It can help us answer fundamental questions about the solar system and the state of Mars' core, mantle and the evolution of its currently lacking magnetic field.
Volcanic activity beneath the surface of Mars could be responsible for triggering repetitive marsquakes, which are similar to earthquakes, in a specific region of the Red Planet, researchers from The Australian National University (ANU) suggest.
New research published in Nature Communications shows scientists from ANU and the Chinese Academy of Sciences in Beijing have discovered 47 previously undetected marsquakes beneath the Martian crust in an area called Cerberus Fossae - a seismically active region on Mars that is less than 20 million years old.
The authors of the study speculate that magma activity in the Martian mantle, which is the inner layer of Mars sandwiched between the crust and the core, is the cause of these newly detected marsquakes.
The findings suggest magma in the Martian mantle is still active and is responsible for the volcanic marsquakes, contrary to past beliefs held by scientists that these events are caused by Martian tectonic forces.
According to geophysicist and co-author Professor Hrvoje Tkalčić, from the ANU Research School of Earth Sciences, the repetitive nature of these quakes and the fact they were all detected in the same area of the planet suggests Mars is more seismically active than scientists previously thought.
"We found that these marsquakes repeatedly occurred at all times of the Martian day, whereas marsquakes detected and reported by NASA in the past appeared to have occurred only during the dead of night when the planet is quieter," Professor Tkalčić said.
"Therefore, we can assume that the movement of molten rock in the Martian mantle is the trigger for these 47 newly detected marsquakes beneath the Cerberus Fossae region."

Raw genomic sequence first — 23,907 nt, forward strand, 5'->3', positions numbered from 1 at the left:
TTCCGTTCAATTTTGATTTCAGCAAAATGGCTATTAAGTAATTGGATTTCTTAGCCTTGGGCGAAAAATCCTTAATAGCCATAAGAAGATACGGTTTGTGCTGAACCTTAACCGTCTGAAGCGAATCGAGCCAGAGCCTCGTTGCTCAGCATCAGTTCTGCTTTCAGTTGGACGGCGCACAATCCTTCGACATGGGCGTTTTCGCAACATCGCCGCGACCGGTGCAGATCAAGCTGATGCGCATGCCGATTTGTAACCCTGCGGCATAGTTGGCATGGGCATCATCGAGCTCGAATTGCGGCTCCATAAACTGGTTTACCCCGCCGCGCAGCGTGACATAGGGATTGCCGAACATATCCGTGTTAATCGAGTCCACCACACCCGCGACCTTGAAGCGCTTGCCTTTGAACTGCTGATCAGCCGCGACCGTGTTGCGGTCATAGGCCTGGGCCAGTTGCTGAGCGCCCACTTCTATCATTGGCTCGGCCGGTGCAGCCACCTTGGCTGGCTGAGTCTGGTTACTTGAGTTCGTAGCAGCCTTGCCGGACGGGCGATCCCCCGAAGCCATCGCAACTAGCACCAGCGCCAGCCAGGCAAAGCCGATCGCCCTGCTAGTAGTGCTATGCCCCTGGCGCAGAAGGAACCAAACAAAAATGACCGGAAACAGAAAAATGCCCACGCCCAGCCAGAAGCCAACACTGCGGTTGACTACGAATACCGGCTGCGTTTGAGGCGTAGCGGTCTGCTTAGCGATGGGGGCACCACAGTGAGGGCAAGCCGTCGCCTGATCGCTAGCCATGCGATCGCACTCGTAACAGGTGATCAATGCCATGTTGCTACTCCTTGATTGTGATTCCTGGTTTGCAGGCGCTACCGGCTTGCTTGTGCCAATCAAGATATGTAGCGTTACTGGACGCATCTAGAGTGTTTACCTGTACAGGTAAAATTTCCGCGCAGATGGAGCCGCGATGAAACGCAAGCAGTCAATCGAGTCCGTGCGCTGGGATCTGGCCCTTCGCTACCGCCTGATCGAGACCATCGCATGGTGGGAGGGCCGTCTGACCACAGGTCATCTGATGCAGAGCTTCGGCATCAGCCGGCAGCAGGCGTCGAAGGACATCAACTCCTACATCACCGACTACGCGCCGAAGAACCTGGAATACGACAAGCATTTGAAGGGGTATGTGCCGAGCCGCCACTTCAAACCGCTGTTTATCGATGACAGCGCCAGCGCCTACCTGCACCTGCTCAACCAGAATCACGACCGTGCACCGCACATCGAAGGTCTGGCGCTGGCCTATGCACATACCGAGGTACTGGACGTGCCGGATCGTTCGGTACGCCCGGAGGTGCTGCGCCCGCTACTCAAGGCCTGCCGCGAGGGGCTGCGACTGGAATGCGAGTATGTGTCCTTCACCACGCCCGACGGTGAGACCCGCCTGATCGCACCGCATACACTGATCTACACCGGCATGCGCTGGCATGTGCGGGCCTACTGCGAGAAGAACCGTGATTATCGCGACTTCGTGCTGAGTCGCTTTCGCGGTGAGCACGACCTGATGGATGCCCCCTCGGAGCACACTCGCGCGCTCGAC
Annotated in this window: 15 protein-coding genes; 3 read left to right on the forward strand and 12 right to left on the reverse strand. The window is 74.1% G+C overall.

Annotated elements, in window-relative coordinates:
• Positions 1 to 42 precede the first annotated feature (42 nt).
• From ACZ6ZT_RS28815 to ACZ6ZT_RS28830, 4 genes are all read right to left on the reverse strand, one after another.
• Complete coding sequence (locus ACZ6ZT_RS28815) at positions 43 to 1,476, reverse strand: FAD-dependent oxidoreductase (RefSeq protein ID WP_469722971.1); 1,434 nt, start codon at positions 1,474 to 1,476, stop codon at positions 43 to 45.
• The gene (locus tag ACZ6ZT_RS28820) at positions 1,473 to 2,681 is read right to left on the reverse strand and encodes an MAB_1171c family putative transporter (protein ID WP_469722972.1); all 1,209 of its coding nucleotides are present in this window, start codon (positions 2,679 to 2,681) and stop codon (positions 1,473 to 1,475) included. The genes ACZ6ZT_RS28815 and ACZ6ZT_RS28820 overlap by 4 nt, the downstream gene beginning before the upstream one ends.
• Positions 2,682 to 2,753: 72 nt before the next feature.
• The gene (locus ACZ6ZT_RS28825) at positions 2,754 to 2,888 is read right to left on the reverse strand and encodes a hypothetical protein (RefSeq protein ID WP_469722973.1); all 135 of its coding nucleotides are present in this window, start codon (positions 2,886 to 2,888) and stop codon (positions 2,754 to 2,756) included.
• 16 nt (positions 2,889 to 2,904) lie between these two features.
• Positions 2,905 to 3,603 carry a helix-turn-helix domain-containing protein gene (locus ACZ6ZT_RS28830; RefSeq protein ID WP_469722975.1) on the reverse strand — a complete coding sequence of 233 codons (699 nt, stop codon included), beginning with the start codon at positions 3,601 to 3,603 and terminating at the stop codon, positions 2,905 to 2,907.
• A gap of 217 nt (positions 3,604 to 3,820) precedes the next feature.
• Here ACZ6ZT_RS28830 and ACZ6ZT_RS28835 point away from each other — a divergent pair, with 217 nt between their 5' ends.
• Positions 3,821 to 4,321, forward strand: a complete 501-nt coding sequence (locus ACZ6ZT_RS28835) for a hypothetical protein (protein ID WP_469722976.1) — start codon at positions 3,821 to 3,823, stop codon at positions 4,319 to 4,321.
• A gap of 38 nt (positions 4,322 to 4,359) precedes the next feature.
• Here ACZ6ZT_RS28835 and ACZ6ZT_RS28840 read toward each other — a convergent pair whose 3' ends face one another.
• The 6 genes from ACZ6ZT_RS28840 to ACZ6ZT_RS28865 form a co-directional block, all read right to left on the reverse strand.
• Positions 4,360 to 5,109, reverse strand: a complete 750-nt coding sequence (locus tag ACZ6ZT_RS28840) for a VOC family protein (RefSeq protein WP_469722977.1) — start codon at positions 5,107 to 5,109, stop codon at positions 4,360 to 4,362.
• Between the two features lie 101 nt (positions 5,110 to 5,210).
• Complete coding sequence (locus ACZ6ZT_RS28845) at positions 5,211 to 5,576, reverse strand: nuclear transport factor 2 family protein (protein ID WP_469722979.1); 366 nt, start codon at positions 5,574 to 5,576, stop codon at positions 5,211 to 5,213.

Professor Tkalčić said the continuous seismicity suggests the Cerberus Fossae region on Mars is "seismically highly active".
"Knowing that the Martian mantle is still active is crucial to our understanding of how Mars evolved as a planet," he said.
"It can help us answer fundamental questions about the solar system and the state of Mars' core, mantle and the evolution of its currently-lacking magnetic field."
The researchers used data collected from a seismometer attached to NASA's InSight lander, which has been collecting data about marsquakes, Martian weather and the planet's interior since landing on Mars in 2018.
Using a unique algorithm, the researchers were able to apply their techniques to the NASA data to detect the 47 previously undiscovered marsquakes.
The study authors say while the quakes would have caused some shaking on Mars, the seismic events were relatively small in magnitude and would barely be felt if they had occured on Earth. The quakes were detected over a period of about 350 sols - a term used to refer to one solar day on Mars - which is equivalent to about 359 days on Earth.
According to Professor Tkalčić, the marsquake findings could help scientists figure out why the Red Planet no longer has a magnetic field.
"The marsquakes indirectly help us understand whether convection is occurring inside of the planet's interior, and if this convection is happening, which it looks like it is based off our findings, then there must be another mechanism at play that is preventing a magnetic field from developing on Mars," he said.
"All life on Earth is possible because of the Earth's magnetic field and its ability to shield us from cosmic radiation, so without a magnetic field life as we know it simply wouldn't be possible.
"Therefore, understanding Mars' magnetic field, how it evolved, and at which stage of the planet's history it stopped is obviously important for future missions and is critical if scientists one day hope to establish human life on Mars."